Timely palliative consult affects end-of-life care in gynecologic cancer patients
AT THE ANNUAL MEETING ON WOMEN'S CANCER
Major finding: Patients receiving timely palliative care had lower scores for aggressive care at the end of life (0 vs. 2) and, in their last 14 days, had lower median direct inpatient hospital costs ($0 vs. $5,106) and were half as likely to be admitted (35% vs. 71%).
Data source: A pair of retrospective cohort studies among 100 patients who died from gynecologic cancers.
Disclosures: Dr. Nevadunsky disclosed no relevant conflicts of interest.
LOS ANGELES – A palliative care consultation within the last month of life improves a variety of end-of-life outcomes in patients dying from gynecologic cancers, based on a retrospective analysis.
Among the 100 patients studied, about one-fourth had a timely palliative care consultation, defined in one study as 14 days before death and in another study as 30 days before death, lead investigator Dr. Nicole S. Nevadunsky of Montefiore Medical Center, New York, reported at the annual meeting of the Society of Gynecologic Oncology.
Compared with their counterparts who had late or no consultations, patients who had timely consultations had lower scores for aggressive end-of-life events such as emergency department visits, chemotherapy, and death in an acute care setting.
In addition, in their last 14 days of life, this group had median direct inpatient hospital costs that were $5,106 less, and they were half as likely to be admitted.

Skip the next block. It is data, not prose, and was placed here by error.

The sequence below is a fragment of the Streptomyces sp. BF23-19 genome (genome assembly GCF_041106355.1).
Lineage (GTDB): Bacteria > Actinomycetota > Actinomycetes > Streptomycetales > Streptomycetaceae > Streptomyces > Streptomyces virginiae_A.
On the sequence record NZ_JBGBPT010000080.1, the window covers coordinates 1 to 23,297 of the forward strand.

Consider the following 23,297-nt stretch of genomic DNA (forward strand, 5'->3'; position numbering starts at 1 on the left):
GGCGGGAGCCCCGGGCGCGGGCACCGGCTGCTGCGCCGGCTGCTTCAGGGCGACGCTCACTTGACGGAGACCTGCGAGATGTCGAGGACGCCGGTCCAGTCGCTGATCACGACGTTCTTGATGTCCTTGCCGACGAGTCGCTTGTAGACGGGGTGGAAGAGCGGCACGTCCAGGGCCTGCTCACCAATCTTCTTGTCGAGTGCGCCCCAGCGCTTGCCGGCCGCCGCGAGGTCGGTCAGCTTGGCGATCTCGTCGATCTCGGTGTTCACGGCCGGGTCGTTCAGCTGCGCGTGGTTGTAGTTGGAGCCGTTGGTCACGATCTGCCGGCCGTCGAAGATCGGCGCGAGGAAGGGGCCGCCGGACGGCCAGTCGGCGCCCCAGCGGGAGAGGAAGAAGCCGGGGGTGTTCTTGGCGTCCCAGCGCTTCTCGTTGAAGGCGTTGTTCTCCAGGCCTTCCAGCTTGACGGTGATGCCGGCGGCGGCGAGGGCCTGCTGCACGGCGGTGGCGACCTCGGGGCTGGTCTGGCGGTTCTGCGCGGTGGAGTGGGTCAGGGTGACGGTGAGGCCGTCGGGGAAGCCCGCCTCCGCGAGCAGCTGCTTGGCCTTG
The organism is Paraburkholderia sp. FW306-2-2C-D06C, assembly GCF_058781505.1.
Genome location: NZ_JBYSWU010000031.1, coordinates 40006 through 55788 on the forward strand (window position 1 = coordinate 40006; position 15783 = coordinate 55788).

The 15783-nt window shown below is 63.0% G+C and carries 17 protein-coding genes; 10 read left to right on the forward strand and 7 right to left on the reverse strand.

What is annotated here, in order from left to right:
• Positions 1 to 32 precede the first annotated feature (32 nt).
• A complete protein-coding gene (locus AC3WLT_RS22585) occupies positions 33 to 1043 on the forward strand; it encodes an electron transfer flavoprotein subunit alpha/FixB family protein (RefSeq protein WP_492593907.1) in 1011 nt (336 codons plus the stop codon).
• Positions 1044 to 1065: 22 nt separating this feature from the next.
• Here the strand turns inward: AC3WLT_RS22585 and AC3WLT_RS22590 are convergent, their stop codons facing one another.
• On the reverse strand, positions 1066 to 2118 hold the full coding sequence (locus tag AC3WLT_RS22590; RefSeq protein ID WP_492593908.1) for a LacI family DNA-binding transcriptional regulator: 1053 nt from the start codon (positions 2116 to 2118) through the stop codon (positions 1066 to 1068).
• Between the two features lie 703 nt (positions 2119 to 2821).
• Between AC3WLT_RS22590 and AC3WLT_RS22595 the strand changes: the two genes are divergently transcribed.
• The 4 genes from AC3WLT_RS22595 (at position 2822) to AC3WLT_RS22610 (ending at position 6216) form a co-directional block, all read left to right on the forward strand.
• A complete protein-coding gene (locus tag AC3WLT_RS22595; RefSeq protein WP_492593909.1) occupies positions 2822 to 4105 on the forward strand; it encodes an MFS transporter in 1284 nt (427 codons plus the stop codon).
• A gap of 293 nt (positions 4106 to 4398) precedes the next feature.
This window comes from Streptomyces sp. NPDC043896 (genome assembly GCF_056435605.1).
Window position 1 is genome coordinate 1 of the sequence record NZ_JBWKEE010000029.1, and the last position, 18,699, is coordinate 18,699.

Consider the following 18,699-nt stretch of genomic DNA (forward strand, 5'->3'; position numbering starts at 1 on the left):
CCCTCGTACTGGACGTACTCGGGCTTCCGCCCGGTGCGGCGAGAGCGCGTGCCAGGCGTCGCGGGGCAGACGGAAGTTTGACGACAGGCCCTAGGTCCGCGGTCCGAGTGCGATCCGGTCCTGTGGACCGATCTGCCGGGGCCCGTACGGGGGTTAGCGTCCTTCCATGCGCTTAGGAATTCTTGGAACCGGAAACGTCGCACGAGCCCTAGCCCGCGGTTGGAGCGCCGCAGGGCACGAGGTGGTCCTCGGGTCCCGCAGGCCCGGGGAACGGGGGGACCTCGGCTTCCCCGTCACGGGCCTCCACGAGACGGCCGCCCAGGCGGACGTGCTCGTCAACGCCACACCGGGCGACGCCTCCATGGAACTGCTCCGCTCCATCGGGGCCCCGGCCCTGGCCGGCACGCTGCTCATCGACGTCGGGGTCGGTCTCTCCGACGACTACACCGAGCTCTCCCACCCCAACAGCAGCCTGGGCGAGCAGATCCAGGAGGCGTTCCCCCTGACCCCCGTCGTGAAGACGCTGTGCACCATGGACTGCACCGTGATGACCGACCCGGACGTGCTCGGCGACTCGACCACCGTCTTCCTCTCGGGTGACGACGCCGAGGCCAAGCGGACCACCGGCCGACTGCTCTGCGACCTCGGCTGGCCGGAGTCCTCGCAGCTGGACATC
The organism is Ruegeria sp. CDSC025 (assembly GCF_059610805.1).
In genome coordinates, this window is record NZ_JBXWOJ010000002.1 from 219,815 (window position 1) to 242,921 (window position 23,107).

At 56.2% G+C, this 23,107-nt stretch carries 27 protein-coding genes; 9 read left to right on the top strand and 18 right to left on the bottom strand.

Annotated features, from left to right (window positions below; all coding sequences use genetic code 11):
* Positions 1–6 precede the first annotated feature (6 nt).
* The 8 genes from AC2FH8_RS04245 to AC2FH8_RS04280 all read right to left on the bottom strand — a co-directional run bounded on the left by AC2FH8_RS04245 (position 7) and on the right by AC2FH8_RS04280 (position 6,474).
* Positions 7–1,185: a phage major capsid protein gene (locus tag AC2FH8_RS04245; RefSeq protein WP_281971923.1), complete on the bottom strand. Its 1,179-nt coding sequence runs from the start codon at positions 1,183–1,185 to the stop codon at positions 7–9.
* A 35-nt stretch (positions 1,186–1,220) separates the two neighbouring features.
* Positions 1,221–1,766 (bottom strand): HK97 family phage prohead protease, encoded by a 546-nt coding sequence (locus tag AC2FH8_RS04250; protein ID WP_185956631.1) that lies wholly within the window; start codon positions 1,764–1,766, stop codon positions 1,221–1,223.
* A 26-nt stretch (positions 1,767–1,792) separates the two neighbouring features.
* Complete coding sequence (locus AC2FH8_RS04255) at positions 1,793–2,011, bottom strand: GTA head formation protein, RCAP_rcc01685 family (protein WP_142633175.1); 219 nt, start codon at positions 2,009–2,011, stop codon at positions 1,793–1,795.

"Our data suggest that early palliative medicine consultation results in decreased aggressive measures at the end of life [and] was associated with decreased direct inpatient costs for women who died from gynecologic malignancies," Dr. Nevadunsky noted. "Further research is needed to evaluate the quality of life in relation to [the aggressiveness of care] for patients and their families."
While it is unclear how many gynecologic oncologists are also board certified in palliative care, "I think more clinicians actually do palliative medicine as part of their everyday practice," Dr. Nevadunsky said. Also, palliative care is truly a multidisciplinary undertaking involving, for example, nurses, pastoral care personnel, social workers, and others.
"As far as the best metric for palliative medicine, I think it is quality of life. But how to define that is extremely complicated and still evolving," she added.
"I think it’s an experience where the patient is getting what they want most out of things, and sometimes that’s saying to the patient, ‘If we can’t cure you, what is the most important thing to you?’ " she replied. "Each patient is different, and that’s what makes (defining quality of life) so complicated."
The American Society of Clinical Oncology recommends consideration of palliative care early in the course of metastatic or symptomatic disease.